pcp-archive man page
pcp-archive — Archive Files for Performance Co-Pilot
PCP log archives store volumes of historical values of arbitrary Performance Co-Pilot metrics recorded from a single host. Archives are self-contained in the sense that they contain all the important metadata that would be required for off-line or off-site analysis. The format is intended to be stable in order to allow long-term historical storage and processing by current tools. (Compatibility in the other direction - new files, old tools - is not as fully assured.)
Archives may be read by most PCP client tools, using the -a ARCHIVE option, or dumped raw by pmdumplog(1). Archives may be created by pmlogger(1) and bulk-import tools. Archives may be merged, analyzed, and subsampled using specialized tools such as pmlogsummary(1), pmlogreduce(1), pmlogrewrite(1), and pmlogextract(1). In addition, PCP archives may examined in sets or grouped together into PCP "archive folios", which are managed by the pmafm(1) tool.
PCP archives consist of several physical files that share a common arbitrary prefix, e.g., myarchive.
- myarchive.0, myarchive.1, ...
Metric values. May grow rapidly.
Information for PMAPI functions such as pmLookupDesc(3) and pmGetInDom(3). May grow in fits and spurts, as logged instances and instance domains vary.
A temporal index, mapping timestamps to offsets in the other files. Grows slowly.
All three types of files have a similar record-based structure, a convention of network-byte-order (big-endian) encoding, and 32-bit fields for tagging/padding for those records. Strings are stored as 8-bit characters without assuming a specific encoding, so normally ASCII. See also the __pmLog* types in include/pcp/impl.h.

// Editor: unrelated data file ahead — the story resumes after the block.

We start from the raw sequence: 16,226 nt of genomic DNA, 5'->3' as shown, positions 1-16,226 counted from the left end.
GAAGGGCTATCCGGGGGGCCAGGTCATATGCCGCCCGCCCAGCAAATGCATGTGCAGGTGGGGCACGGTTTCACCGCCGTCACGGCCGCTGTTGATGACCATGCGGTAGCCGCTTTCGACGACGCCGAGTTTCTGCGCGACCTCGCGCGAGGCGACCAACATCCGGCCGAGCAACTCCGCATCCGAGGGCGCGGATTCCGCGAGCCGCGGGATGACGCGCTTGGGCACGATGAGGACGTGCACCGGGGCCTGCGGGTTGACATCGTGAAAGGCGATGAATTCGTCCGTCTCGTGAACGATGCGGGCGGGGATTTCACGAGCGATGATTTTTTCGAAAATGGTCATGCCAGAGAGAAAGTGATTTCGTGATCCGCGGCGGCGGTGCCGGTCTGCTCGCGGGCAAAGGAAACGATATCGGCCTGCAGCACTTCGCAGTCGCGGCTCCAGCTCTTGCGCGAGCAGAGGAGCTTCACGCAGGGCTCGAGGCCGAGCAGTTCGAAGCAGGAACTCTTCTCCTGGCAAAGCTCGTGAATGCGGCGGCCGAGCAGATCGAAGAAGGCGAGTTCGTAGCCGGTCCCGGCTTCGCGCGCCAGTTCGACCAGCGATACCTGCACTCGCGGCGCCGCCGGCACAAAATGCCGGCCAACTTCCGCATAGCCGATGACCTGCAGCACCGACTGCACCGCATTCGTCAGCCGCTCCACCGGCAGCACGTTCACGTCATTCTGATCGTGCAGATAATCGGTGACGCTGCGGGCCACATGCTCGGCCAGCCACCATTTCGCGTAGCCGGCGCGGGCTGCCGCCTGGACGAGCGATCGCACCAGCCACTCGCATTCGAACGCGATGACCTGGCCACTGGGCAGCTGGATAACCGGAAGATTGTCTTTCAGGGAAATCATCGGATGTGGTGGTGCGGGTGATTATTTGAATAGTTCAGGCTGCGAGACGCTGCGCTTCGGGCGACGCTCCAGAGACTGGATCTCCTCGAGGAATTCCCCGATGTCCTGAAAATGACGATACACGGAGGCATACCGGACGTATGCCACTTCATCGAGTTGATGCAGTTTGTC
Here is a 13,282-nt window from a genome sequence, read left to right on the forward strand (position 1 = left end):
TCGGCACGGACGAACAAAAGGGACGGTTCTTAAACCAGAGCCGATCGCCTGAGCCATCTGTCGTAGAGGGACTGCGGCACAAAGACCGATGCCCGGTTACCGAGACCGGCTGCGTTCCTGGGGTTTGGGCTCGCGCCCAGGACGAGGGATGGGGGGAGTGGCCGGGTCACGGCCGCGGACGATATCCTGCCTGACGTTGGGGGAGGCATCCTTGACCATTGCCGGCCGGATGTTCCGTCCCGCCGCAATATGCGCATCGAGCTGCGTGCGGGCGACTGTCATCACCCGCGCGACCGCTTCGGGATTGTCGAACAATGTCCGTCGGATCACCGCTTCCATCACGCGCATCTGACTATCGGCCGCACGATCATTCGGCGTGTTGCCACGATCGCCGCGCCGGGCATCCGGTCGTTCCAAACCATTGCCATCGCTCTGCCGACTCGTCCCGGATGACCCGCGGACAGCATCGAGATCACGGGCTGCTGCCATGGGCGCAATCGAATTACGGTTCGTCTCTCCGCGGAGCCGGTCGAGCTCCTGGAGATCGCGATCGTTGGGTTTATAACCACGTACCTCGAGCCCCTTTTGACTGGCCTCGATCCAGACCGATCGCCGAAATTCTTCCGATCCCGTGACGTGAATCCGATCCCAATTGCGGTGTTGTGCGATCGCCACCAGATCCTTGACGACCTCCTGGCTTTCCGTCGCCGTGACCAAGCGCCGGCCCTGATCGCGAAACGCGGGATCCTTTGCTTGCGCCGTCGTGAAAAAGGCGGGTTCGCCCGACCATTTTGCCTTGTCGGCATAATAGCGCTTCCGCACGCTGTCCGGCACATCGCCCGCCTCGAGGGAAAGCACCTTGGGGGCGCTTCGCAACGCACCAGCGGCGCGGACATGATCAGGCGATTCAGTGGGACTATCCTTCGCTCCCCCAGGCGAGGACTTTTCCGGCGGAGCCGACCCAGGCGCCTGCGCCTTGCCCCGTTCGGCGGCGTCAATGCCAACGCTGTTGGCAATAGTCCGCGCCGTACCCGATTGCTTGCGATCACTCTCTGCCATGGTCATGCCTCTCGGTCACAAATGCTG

The volume and meta files are divided into self-identifying records.
|0||4||N, length of record, in bytes, including this field|
|4||N-8||record payload, usually starting with a 32-bit tag|
|N-4||4||N, length of record (again)|
Archive Log Label
All three types of files begin with a "log label" header, which identifies the host name, the time interval covered, and a time zone.
|0||4||tag, PM_LOG_MAGIC | PM_LOG_VERS02=0x50052602|
|4||4||pid of pmlogger process that wrote file|
|8||4||log start time, seconds part (past UNIX epoch)|
|12||4||log start time, microseconds part|
|16||4||current log volume number (or -1=.meta, -2=.index)|
|20||64||name of collection host|
|80||40||time zone string ($TZ environment variable)|
All fields, except for the current log volume number field, match for all archive-related files produced by a single run of the tool.
Archive Volume (.0, .1, ...) Records
After the archive log label record, an archive volume file contains metric values corresponding to the pmResult set of one pmFetch operation, which is almost identical to the form on disk. The record size may vary according to number of PMIDs being fetched, the number of instances for their domains. File size is limited to 2GB, due to storage of 32-bit offsets within the .index file.
|0||4||timestamp, seconds part (past UNIX epoch)|
|4||4||timestamp, microseconds part|
|8||4||number of PMIDs with data following|
Records with a number-of-PMIDs equal to zero are "markers", and may represent interruptions, missing data, or time discontinuities in logging.
This subrecord represents the measurements for one metric.
|4||4||number of values|
|8||4||storage mode, PM_VAL_INSITU=0 or PM_VAL_DPTR=1|
The metric-description metadata for PMIDs is found in the .meta files. These entries are not timestamped, so the metadata is assumed to be unchanging throughout the archiving session.
This subrecord represents one measurement for one instance of the metric. It is a variant type, depending on the parent pmValueSet's value-format field. This allows small numbers to be encoded compactly, but retain flexibility for larger or variable-length data to be stored later in the pmResult record.
|0||4||number in instance-domain (or PM_IN_NULL=-1)|
|4||4||value (INSITU) or|
|offset in pmResult to our pmValueBlock (DPTR)|